You can order online at Amazon for [amazon_link asins=’B00COLBNTK’ template=’PriceLink’ store=’alexwisephot-20′ marketplace=’US’ link_id=’ 3d7b879c-0140-11e7-b77d-09bb973cedfd’]
Due to its size and weight, the Vanguard VEO 235AB sits between a travel and regular tripod and is comparable with other tripods on the market. However the Vanguard has some key features which makes it better than some of its competitors. One of the things that appeal to me the most about the Vanguard Alta Pro 235AB is the way in which the legs fold around the centre column.
With most tripods, the legs fold around the center column, however with the Vanguard, the center column is designed to fit between the legs reducing its size when fully folded.
When folded, the Vanguard measures an impressive 21.1 inches. The center column is very flexible and works well for getting those tight angles allowing you to shoot from 0 and 180 degrees which works great with low and high angles of photography.
Other features that makes it a favourite choice are; a 7 kg (15.4 Lbs) carrying capacity, a maximum height of up to 58 inches, five-section legs made of strong aluminium and an easy to operate ball head.
A couple of things worth noting about this tripod is the weight and size which to my point at the start of the article puts it in a grey area between travel and regular tripod. The tripod weighs 2.44 kg (5.38 lbs) which is relatively heavy compared to other options in the market. It also measures 21.1 inches when folded, this length may not readily fit into your bag.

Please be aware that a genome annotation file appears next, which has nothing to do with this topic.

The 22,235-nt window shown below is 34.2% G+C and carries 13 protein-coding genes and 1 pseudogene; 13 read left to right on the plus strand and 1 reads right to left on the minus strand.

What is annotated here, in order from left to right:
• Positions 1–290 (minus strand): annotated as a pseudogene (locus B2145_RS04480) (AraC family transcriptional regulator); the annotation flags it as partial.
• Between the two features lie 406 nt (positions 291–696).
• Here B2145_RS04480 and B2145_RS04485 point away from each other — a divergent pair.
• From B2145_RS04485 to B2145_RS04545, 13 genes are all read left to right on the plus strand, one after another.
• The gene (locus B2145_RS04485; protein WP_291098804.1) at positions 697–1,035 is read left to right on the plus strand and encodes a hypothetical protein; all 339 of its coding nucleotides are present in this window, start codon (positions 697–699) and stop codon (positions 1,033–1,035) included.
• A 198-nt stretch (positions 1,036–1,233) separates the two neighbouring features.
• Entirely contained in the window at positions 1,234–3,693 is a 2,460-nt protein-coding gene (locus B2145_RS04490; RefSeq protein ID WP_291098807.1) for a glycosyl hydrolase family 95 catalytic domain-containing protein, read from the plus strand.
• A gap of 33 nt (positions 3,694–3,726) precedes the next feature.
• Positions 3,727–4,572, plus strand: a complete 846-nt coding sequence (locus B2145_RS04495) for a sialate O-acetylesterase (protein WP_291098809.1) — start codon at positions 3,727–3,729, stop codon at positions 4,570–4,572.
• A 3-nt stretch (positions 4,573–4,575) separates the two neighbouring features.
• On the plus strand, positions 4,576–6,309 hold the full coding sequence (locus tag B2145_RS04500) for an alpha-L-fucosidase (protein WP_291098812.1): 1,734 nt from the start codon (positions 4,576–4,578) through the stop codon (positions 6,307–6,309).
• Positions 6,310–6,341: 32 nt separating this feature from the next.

You can order for one on Amazon at [amazon_link asins=’B003WKOENO’ template=’PriceLink’ store=’alexwisephot-20′ marketplace=’US’ link_id=’ 573902cc-c415-11e6-b1c1-132b618beef0′]
MeFoto is a relative newcomer to the market launched by Benro; a Chinese manufacturer who have quietly been chipping away in the photography industry for years now. Benro are making a bold entrance into the photography market with the MeFOTO range which are both affordable and provide a different offering to competitors.
The MeFoto Aluminium roadtrip travel tripod can collapse down to a mere 15-inch piece that weighs just 1.6kg (3.6 lbs) yet it is capable of supporting up to 8 kg (17.6 lbs) when fully extended to its maximum height of 64.2 inches. More than enough to hold the weight of a Canon 5D Mark III and Canon 70-200 2.8 IS which comes in at around 2.4 kg (5.2 lbs).
One thing I love about the MeFOTO is the ability to transform the tripod into a full-sized monopod. This is handy for impromptu shoots where you don’t need a tripod fully extended and just need something to stabilise. Additionally the MeFOTO comes with rubber coated spiked feet and an Arca-type quick-release ball head with a panning lock, a bubble level and a wide tilt range. Great value for the price.
It’s worth noting that when researching the MeFOTO, there was some feedback from reviews where when the legs are fully extended that the tripod can lose some of its stability. To be honest, I rarely shoot fully extended as I don’t like shooting at the human eye level but if this is an issue for you, you’re best to attach your camera bag to the center column which will add some stability to the tripod.
Available on Amazon at [amazon_link asins=’B00BETIVWK’ template=’PriceLink’ store=’alexwisephot-20′ marketplace=’US’ link_id=’ 70ca6b45-c415-11e6-8301-ff634bc0eeae’]
An article about travel tripods wouldn’t be the same without mention of Joby’s GorillaPod range. While admittedly they aren’t for everyone, they do serve a purpose for people looking to save weight and space.